The demand for new pilots has never been greater. With commercial aviation expected to double in size over the next 20 years, an exciting opportunity exists for young men and women aspiring to a career above the clouds as airline pilots.
Boeing has again warned of a looming pilot shortage with projections that airlines worldwide will need some 635,000 new pilots in the next 20 years.
The company’s 2018 Pilot & Technician Outlook also predicts airlines will need some 622,000 more aircraft technicians by 2037.
“The pilot labour shortage has continued to tighten amidst strong global air traffic growth,” says Boeing’s outlook. “Fleet growth rates have been especially high in emerging markets that have a comparatively small pilot pool. This has created regional supply challenges.”
Aspiring airline pilots hoping to land a job should cast their eyes towards Asia and China in particular. Boeing has forecast that over the next two decades, the Asia-Pacific region will need 261,000 new pilots and 317,000 cabin crew with China accounting for half of those positions. Rising wealth levels, steady economic growth and higher numbers of people traveling are all expected to contribute to Asia’s need for more aircrew. Older pilots are also expected to retire while the increase in wealth will fuel further demand in the business aviation sector, particularly private jets and helicopters.
In total, China will need 128,500 pilots up to 2037 and Boeing projects that 40 percent of its new aircraft will be delivered to customers in the Asia-Pacific region by then. Elsewhere, demand will continue to be strong in North America over the coming 20 years with Boeing predicting a need for 206,000 new pilots. In Europe, the forecast is 146,000, while 64,000 jobs are expected in the Middle East. In total, global demand between 2018 and 2037 stands at 790,000 new pilots, of which 635,000 will be needed in the commercial sector, 96,000 in business aviation and 59,000 in the helicopter market.
Though pilot unions have long attributed any pilot shortage to low pay, Boeing says significant training costs have contributed to insufficient new recruits.
Other factors include a looming wave of pilot retirements and a lack, in some countries, China included, of sufficient training facilities.
The projections place pressure on an industry that is already struggling with a pilot shortage and training bottlenecks.
Older pilots are set to retire over the next decade and there is increasing demand for business aviation services, such as helicopter tourism and private luxury jets.
Boeing’s outlook is used to create projections for new airplane deliveries. Unsurprisingly, the Asia Pacific will also lead global demand for new planes.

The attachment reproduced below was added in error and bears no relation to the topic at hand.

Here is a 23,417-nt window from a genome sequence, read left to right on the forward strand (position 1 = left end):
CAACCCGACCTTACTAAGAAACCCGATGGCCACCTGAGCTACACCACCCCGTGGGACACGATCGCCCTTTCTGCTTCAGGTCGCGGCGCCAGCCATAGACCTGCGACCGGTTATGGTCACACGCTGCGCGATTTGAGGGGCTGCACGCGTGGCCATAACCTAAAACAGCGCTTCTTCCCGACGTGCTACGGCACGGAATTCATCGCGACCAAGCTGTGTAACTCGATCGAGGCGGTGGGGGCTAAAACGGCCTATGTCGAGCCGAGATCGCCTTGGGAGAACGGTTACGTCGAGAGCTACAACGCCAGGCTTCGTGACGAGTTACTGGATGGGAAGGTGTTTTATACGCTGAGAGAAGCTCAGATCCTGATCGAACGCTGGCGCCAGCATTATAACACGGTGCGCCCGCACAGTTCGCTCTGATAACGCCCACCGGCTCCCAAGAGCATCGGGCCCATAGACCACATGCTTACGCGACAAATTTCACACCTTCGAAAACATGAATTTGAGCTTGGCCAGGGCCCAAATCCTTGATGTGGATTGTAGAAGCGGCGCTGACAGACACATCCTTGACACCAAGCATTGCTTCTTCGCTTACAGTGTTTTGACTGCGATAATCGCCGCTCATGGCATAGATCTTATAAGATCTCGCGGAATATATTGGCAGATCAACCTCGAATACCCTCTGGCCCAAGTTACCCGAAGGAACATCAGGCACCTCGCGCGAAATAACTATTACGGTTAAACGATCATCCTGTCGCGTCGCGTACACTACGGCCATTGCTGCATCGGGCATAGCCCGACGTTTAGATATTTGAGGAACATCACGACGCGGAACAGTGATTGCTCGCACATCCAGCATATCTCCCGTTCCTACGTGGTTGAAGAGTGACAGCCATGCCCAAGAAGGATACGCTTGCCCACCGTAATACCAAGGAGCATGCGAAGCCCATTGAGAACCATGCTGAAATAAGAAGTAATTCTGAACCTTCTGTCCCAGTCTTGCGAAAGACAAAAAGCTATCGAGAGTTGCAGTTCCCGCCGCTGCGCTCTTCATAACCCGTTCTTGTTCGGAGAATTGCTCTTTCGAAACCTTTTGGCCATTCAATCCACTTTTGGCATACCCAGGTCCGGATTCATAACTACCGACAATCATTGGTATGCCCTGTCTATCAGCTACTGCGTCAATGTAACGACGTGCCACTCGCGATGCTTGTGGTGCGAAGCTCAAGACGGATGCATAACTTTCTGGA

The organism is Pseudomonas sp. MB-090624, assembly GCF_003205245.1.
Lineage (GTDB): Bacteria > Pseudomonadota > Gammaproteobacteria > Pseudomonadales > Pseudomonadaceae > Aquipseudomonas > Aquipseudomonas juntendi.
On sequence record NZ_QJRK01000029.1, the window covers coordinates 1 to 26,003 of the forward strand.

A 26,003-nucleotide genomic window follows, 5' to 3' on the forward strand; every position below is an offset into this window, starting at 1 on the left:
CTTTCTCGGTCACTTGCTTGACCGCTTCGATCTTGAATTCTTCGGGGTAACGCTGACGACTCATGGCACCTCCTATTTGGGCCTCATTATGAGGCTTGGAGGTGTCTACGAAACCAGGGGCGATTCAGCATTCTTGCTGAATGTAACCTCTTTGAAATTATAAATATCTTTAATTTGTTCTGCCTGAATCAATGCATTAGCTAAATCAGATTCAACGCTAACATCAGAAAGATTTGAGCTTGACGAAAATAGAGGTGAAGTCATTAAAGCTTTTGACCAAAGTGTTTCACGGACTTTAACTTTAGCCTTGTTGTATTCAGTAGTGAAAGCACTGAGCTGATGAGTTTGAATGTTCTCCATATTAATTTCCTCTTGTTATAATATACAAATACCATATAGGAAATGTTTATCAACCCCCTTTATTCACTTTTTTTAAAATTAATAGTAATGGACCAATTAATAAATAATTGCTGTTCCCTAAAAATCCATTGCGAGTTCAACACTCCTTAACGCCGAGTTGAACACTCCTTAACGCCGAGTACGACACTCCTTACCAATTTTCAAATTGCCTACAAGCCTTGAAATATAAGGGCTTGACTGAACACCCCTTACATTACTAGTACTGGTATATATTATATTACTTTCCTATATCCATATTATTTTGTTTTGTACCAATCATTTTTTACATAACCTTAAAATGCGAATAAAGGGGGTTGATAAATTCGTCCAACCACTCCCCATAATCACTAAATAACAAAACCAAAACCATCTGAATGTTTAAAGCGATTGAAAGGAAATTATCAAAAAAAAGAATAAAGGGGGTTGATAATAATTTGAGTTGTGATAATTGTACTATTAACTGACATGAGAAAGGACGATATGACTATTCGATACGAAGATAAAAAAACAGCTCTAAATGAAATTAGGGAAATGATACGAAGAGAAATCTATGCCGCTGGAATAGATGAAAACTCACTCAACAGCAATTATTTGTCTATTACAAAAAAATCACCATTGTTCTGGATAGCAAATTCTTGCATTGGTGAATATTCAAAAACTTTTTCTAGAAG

The US aerospace and defence giant projects that 40% of all new passenger planes will be delivered to airlines in the Asia Pacific over the coming years.
Boeing has an accelerated pilot development programme but their pipeline will not be enough to meet the growing industry demand.
“Strong demand for pilots in the region continues, and we expect that this will continue for the next several years,” said Keith Cooper, vice president of Training and Professional Services for Boeing Global Services.
According to Randy Tinseth, vice president of marketing at Boeing Commercial Airplanes;
“So every year as we do the forecast, we have to ask ourselves, not only will we meet the demand moving forward, but will the infrastructure around the world be there?” he said. “Will we be able to train and have enough pilots? Will airports be built as we expect?”
What is leading this BIG demand?
- World economic growth is projected to average a healthy 2.8 percent per year, pointing to 4 percent average annual growth in airline passengers, 4.2 percent growth in cargo traffic and 4.7 percent in passenger traffic.
- That suggests the world’s airlines will need 41,030 airplanes over the next 20 years, valued at $6.1 trillion. A little less than half will be replacements, and a little more than half will be needed to handle increasing demand.
- Half of the air traffic growth will be in the Asia-Pacific region. “Every year in Asia, another Atlanta is added,” said Tinseth, referring to passenger traffic at the busiest U.S. airport.
- Although the market for airplane sales is big, the projected market for aviation services is bigger: $8.5 trillion over 20 years.
- For the year 2018, Boeing projects higher than average growth in the world’s economies (3.2 percent) and in passenger air traffic (more than 6 percent).
Tinseth said the world’s airlines carried an estimated 4.3 billion passengers last year. “Twenty years from now, we expect that to be in excess of 9 billion travelers,” he said.